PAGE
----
If a political party is to secure sufficient authority to allow a government to govern it has to reach beyond its comfort zone. It must challenge itself to broaden its appeal. It must learn to articulate the ambitions and aspirations not just of its established supporters, but of those whose support it seeks.
Disraeli was not interested in creating an instrument for the complacent defence of self interest; he sought to maintain the trust of the traditionalists while reaching beyond them to embrace a changing world.
Our challenge is, as it always is, to do exactly the same.
That is why David Cameron was so right to lead the Conservative Party into coalition with the Liberal Democrats in 2010, and why the record and programme of the Coalition Government are so deserving of the support of all Conservatives.
It is worth reminding ourselves about the choice that Cameron faced.
He could have relied on the ideological certainties of the comfort zone. He led the largest party in Parliament so he could have formed a minority government drawn from a single party which had been supported by 36% of the electorate and set out to deal with the most serious economic recession since the 1930’s on the basis that every important vote in the House of Commons would have required him to negotiate a new coalition of support.
It would have been to re-create, almost precisely, the circumstances which led Disraeli to make his remark about coalitions – it was made at the end of the budget debate in 1852, just before a critical vote which brought the government down as a result of a parliamentary deal on the opposition benches.
The alternative course was to learn from the experience of Disraeli, Salisbury and Chamberlain. They demonstrated the importance of looking beyond parliamentary deals and creating a stable government based on a parliamentary majority which reflects popular support.
The Coalition Agreement of 2010 has provided the basis for a government which has a parliamentary majority of 78, drawn from parties which were supported by 59% of the electorate.
Coalition succeeding and retaining public support
Sceptics argued at the time that the Coalition Agreement would not hold and that the government’s authority would prove to be illusory. They said that ministers would be unable to work together. They were wrong about that. They said that the Government’s parliamentary majority would prove to be unstable. They were wrong about that. They said that party members would not support the Coalition. They were wrong about that too.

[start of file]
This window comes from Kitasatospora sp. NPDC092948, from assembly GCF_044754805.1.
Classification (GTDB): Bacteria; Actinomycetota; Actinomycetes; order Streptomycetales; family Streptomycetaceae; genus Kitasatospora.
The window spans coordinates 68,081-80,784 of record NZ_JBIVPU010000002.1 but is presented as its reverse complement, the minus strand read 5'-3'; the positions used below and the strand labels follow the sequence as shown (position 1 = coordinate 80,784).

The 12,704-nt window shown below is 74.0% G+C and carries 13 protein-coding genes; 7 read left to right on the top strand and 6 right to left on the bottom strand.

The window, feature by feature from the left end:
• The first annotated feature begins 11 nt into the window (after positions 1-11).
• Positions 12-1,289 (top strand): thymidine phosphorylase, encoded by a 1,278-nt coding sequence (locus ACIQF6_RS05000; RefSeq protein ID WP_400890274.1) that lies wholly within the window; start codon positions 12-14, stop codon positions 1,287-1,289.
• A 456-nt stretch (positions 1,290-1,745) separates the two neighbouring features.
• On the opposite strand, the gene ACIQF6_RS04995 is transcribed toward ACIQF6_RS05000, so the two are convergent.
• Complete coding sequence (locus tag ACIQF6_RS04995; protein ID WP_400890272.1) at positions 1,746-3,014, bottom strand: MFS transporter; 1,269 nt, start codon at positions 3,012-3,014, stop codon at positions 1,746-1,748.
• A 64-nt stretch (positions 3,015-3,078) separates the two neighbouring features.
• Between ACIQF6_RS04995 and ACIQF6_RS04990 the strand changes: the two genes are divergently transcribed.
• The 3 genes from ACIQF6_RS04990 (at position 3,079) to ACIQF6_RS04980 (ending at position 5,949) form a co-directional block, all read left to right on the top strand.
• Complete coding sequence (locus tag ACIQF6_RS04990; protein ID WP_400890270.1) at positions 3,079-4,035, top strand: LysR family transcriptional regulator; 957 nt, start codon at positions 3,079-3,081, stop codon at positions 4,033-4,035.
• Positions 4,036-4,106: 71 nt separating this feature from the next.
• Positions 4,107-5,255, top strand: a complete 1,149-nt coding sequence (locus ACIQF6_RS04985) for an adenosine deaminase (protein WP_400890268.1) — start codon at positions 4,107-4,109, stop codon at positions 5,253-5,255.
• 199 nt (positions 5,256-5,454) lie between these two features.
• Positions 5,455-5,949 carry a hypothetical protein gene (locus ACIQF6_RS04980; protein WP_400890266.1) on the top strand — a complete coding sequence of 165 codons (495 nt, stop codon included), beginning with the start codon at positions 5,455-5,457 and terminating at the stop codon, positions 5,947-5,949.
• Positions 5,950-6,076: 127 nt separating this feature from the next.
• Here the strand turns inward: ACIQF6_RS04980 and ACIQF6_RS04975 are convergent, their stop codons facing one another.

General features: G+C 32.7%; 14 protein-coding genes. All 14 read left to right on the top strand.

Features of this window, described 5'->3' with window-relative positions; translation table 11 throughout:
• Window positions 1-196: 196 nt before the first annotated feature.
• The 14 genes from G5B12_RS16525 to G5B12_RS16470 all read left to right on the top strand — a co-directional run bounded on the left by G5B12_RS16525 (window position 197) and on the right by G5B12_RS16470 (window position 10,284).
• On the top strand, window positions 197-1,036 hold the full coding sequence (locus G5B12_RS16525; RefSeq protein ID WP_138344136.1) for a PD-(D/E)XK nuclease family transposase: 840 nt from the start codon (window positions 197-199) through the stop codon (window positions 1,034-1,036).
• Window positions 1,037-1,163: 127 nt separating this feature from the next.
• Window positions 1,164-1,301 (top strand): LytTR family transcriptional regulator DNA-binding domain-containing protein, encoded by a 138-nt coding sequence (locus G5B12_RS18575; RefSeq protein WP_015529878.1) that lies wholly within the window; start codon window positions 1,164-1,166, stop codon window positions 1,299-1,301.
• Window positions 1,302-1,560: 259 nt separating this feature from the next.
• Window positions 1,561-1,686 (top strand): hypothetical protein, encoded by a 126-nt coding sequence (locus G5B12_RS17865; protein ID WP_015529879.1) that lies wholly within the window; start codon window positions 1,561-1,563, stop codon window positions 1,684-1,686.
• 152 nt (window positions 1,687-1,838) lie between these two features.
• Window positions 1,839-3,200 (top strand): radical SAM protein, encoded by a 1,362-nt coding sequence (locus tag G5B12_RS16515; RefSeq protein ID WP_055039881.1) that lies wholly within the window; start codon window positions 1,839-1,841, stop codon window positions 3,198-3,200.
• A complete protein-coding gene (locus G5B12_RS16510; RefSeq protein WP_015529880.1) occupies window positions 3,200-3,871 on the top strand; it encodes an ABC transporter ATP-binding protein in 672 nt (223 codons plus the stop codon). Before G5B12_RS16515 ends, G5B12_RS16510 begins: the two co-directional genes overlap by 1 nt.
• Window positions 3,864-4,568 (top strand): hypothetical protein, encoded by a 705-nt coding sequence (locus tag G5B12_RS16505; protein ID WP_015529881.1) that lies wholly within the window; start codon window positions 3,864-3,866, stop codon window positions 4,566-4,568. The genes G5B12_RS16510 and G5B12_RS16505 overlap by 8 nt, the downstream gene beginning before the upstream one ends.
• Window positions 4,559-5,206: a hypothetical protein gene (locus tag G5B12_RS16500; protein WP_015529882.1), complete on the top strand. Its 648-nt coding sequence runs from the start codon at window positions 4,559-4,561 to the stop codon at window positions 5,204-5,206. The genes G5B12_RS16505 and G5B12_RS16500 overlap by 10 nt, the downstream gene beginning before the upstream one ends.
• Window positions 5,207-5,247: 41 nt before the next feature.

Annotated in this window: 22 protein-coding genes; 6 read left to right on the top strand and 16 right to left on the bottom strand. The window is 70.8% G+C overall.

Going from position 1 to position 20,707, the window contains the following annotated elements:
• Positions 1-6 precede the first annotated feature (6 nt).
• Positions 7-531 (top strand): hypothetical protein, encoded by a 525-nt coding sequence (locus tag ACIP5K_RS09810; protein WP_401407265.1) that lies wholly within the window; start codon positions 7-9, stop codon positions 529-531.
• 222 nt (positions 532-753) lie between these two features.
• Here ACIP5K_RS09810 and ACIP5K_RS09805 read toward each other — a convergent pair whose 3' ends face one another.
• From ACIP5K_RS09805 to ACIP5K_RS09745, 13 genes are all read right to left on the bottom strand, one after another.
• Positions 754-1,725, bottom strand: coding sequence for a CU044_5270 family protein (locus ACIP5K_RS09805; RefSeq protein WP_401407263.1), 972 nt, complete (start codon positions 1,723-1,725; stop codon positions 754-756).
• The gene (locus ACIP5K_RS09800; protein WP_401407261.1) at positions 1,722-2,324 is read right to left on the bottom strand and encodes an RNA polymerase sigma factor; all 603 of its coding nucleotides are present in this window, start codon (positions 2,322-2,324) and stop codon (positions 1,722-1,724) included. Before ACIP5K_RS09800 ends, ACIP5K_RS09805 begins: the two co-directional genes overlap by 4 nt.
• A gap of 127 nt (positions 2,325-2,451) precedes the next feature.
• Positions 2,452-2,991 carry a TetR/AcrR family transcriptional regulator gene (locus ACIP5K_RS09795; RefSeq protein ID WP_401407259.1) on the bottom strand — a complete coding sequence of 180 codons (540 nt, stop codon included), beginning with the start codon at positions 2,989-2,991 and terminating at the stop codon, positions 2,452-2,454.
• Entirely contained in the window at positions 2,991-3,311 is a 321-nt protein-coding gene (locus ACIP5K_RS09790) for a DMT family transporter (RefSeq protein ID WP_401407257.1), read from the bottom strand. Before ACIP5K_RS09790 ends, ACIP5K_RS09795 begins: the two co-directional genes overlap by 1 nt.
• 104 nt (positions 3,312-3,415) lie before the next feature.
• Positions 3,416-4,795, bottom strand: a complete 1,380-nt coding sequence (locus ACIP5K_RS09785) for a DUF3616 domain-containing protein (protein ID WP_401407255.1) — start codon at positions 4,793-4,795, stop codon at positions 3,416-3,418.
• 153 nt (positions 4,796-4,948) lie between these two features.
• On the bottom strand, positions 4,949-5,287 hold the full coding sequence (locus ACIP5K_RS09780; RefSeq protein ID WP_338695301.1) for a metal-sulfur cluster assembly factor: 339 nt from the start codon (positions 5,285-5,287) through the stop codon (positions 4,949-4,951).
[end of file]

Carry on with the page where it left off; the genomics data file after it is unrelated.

In fact the Coalition has so far confounded the sceptics on virtually every count. They expected it to be a weak government which was unable to confront the key issues facing our country. In the event it is proving to be an effective government which is carrying through necessary but uncomfortable changes across the full range of government activity – and retaining remarkable levels of public support as it does so.
Mid term opinion polls can usually be relied upon to produce lurid headlines for governing parties – and voter support for both the Conservatives and the Liberal Democrats has certainly fallen since the General Election. It is however worth noting that despite these mid-term doldrums, Labour has been unable to establish even a minimal lead in public opinion over the combined votes of the coalition parties.
Voters are well aware that our country faces major issues and they would rightly be unforgiving if they felt that their government was absorbed by the machinations of parliamentary politics. In fact, while they don’t like everything it does, they see a government which has secured and is using the political authority necessary to address the challenges we face.
From the day it was formed, the most urgent challenge facing the Coalition has been the need to restructure our economy to allow us to compete successfully in the global market place. Meeting that challenge requires the Coalition to address two issues, both of which are work in progress.
First, it was essential from the beginning, and remains essential today, that the government has a credible plan to bring its own budget under control.
You don’t have to believe that the banking crisis was “made in Downing Street” (which it wasn’t) to recognize that the scale of our government deficit was the result of decisions made there – by, among others, Ed Balls and Ed Milliband. Despite their protestations of political virginity, the two Eds were in it up to their elbows. They spent when they should have saved; they ran deficits when they should have run surpluses.
The result was that the Coalition inherited a structural deficit in our public finances which qualified us for life membership of Club Med and threatened Britain with a crisis of confidence in financial markets.
The fact that Britain has retained its triple A rating and, more importantly, is able to borrow at roughly German interest rates despite running a government deficit comparable with Greece, is due to the fact that the Coalition has demonstrated that it is willing to take the steps necessary to put our public finances back on to a sustainable basis.
The broad basis of its support is key to its political success. Some elements in the Coalition would have preferred sharper spending reductions (for example on overseas aid spending, or possibly on health); others would have attached a lower priority to holding down the tax burden. But none of them would have been able to carry their policy either in the House of Commons or, more importantly, with the public because they did not command sufficient public support.